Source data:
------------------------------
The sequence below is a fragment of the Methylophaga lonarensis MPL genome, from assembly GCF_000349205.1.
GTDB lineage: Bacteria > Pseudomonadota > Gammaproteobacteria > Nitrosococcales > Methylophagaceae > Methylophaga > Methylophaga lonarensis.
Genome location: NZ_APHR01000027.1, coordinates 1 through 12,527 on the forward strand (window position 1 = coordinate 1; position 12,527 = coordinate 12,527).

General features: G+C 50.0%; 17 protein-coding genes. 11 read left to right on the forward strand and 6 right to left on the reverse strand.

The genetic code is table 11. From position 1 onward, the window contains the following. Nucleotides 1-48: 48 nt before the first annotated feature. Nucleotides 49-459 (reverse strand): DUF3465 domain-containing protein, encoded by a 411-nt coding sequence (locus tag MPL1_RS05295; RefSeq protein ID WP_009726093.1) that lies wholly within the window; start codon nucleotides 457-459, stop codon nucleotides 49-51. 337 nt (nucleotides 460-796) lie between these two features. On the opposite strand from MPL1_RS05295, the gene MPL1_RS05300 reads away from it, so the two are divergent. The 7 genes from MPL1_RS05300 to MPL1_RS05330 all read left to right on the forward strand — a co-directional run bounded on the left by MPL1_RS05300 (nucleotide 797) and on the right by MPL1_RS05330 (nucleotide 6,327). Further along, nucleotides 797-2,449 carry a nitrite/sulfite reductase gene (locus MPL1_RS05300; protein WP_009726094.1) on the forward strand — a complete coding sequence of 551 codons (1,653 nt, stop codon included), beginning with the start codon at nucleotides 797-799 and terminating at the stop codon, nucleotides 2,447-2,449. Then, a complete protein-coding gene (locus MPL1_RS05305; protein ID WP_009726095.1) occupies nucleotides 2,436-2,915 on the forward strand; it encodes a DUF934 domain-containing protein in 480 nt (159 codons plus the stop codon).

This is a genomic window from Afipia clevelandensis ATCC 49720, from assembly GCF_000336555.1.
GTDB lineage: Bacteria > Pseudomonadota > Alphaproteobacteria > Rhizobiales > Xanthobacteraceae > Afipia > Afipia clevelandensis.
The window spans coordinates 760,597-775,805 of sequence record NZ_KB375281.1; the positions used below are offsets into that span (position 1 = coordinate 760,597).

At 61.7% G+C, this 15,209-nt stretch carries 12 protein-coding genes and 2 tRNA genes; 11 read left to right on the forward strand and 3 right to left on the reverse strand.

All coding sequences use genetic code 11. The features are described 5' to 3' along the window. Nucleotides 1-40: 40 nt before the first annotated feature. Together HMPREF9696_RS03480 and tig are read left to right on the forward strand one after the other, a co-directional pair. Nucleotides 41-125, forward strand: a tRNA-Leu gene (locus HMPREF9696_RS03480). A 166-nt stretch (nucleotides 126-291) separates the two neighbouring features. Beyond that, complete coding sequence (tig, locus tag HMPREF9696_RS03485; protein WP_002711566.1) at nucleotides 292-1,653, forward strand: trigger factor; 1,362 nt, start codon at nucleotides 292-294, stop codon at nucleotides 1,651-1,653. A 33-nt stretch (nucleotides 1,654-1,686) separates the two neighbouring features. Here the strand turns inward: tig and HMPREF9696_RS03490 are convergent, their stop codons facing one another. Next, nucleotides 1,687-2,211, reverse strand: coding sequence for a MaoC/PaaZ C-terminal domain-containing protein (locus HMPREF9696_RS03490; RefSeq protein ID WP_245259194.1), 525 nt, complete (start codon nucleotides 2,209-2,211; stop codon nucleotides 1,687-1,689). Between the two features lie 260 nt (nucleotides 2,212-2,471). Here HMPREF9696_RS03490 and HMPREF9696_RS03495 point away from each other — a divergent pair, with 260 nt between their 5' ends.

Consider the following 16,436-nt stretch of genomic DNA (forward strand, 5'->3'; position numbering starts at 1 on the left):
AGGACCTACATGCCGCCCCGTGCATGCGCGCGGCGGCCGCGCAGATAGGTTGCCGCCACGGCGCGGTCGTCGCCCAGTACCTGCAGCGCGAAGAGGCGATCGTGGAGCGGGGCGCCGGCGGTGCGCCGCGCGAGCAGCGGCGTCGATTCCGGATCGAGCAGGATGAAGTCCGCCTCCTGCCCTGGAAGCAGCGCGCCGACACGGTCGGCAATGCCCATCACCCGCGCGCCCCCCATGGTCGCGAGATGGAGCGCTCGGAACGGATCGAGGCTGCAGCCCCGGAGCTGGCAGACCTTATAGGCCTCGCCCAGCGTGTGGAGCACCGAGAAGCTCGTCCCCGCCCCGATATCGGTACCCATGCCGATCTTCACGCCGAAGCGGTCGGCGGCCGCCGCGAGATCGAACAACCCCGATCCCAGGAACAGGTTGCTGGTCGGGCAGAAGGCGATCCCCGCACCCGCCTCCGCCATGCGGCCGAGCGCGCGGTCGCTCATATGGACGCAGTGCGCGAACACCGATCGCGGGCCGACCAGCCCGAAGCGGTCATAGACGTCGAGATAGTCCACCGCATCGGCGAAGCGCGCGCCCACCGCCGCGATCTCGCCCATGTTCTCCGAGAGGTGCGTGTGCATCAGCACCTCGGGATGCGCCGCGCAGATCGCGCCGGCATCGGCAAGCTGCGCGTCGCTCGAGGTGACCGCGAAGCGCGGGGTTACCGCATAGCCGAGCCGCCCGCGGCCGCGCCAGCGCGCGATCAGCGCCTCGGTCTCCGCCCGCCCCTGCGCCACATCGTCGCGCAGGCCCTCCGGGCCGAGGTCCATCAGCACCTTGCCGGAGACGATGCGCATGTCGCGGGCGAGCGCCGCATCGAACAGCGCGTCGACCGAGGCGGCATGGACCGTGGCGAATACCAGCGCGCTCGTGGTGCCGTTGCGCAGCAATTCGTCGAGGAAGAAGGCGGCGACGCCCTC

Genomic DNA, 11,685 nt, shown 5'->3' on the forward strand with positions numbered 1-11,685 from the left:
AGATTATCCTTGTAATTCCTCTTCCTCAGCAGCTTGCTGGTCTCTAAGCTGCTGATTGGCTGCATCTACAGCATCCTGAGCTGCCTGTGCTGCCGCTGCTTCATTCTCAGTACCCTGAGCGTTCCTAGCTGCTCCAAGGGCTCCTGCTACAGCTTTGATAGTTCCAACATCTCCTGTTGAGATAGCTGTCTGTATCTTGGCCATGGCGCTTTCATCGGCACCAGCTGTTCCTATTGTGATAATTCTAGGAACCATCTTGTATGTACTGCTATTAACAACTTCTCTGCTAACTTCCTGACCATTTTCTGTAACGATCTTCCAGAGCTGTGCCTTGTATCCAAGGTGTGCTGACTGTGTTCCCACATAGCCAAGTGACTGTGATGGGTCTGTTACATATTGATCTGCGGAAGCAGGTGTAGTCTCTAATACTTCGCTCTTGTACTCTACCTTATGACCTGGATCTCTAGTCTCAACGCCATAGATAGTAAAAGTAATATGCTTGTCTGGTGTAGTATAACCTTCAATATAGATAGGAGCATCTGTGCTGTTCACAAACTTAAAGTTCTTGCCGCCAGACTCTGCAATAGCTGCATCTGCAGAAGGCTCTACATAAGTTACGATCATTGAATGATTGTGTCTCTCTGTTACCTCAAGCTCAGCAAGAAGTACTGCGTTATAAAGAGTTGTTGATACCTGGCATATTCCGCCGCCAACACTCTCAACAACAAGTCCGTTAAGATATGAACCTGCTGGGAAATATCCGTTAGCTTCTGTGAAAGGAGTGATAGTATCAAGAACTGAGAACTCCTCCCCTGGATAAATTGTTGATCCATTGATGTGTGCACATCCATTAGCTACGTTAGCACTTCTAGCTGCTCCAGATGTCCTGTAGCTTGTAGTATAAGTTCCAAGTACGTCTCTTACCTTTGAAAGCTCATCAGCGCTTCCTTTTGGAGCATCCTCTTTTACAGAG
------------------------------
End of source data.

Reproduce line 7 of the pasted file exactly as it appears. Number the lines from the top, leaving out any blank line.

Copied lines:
GTDB lineage: Bacteria > Pseudomonadota > Alphaproteobacteria > Rhizobiales > Xanthobacteraceae > Afipia > Afipia clevelandensis.